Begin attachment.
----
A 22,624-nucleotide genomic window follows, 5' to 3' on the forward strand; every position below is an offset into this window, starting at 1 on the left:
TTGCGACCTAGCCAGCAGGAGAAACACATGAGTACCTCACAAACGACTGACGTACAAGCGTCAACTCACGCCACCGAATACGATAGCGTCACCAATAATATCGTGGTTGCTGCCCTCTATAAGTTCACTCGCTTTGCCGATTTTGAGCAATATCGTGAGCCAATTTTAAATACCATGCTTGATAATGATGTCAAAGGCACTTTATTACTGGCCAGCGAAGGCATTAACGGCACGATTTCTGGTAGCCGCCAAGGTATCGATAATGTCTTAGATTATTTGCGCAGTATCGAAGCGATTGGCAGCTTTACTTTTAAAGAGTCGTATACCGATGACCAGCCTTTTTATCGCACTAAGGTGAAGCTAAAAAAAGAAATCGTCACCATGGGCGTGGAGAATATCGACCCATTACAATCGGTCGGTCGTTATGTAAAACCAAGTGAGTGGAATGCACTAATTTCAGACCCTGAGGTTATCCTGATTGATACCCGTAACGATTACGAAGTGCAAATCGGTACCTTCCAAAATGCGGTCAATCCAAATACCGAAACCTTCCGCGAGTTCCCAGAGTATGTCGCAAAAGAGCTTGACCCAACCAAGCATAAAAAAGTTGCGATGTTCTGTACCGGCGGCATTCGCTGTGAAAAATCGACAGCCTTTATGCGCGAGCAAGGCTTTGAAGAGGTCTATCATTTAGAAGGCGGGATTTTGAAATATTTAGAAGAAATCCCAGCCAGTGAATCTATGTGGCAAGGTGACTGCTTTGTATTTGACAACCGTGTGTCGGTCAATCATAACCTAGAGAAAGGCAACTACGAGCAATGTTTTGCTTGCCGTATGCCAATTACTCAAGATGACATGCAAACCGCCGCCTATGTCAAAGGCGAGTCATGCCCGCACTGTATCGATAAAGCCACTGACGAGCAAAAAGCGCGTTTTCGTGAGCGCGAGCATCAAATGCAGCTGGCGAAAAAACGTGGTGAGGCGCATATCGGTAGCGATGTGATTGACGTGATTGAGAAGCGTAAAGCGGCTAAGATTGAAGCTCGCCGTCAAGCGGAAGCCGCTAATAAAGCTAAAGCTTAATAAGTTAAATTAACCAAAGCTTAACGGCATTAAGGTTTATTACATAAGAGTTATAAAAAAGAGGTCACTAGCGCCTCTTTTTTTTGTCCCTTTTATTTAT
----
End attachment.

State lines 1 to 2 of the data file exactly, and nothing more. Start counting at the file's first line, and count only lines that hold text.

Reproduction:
A 22,624-nucleotide genomic window follows, 5' to 3' on the forward strand; every position below is an offset into this window, starting at 1 on the left:
TTGCGACCTAGCCAGCAGGAGAAACACATGAGTACCTCACAAACGACTGACGTACAAGCGTCAACTCACGCCACCGAATACGATAGCGTCACCAATAATATCGTGGTTGCTGCCCTCTATAAGTTCACTCGCTTTGCCGATTTTGAGCAATATCGTGAGCCAATTTTAAATACCATGCTTGATAATGATGTCAAAGGCACTTTATTACTGGCCAGCGAAGGCATTAACGGCACGATTTCTGGTAGCCGCCAAGGTATCGATAATGTCTTAGATTATTTGCGCAGTATCGAAGCGATTGGCAGCTTTACTTTTAAAGAGTCGTATACCGATGACCAGCCTTTTTATCGCACTAAGGTGAAGCTAAAAAAAGAAATCGTCACCATGGGCGTGGAGAATATCGACCCATTACAATCGGTCGGTCGTTATGTAAAACCAAGTGAGTGGAATGCACTAATTTCAGACCCTGAGGTTATCCTGATTGATACCCGTAACGATTACGAAGTGCAAATCGGTACCTTCCAAAATGCGGTCAATCCAAATACCGAAACCTTCCGCGAGTTCCCAGAGTATGTCGCAAAAGAGCTTGACCCAACCAAGCATAAAAAAGTTGCGATGTTCTGTACCGGCGGCATTCGCTGTGAAAAATCGACAGCCTTTATGCGCGAGCAAGGCTTTGAAGAGGTCTATCATTTAGAAGGCGGGATTTTGAAATATTTAGAAGAAATCCCAGCCAGTGAATCTATGTGGCAAGGTGACTGCTTTGTATTTGACAACCGTGTGTCGGTCAATCATAACCTAGAGAAAGGCAACTACGAGCAATGTTTTGCTTGCCGTATGCCAATTACTCAAGATGACATGCAAACCGCCGCCTATGTCAAAGGCGAGTCATGCCCGCACTGTATCGATAAAGCCACTGACGAGCAAAAAGCGCGTTTTCGTGAGCGCGAGCATCAAATGCAGCTGGCGAAAAAACGTGGTGAGGCGCATATCGGTAGCGATGTGATTGACGTGATTGAGAAGCGTAAAGCGGCTAAGATTGAAGCTCGCCGTCAAGCGGAAGCCGCTAATAAAGCTAAAGCTTAATAAGTTAAATTAACCAAAGCTTAACGGCATTAAGGTTTATTACATAAGAGTTATAAAAAAGAGGTCACTAGCGCCTCTTTTTTTTGTCCCTTTTATTTAT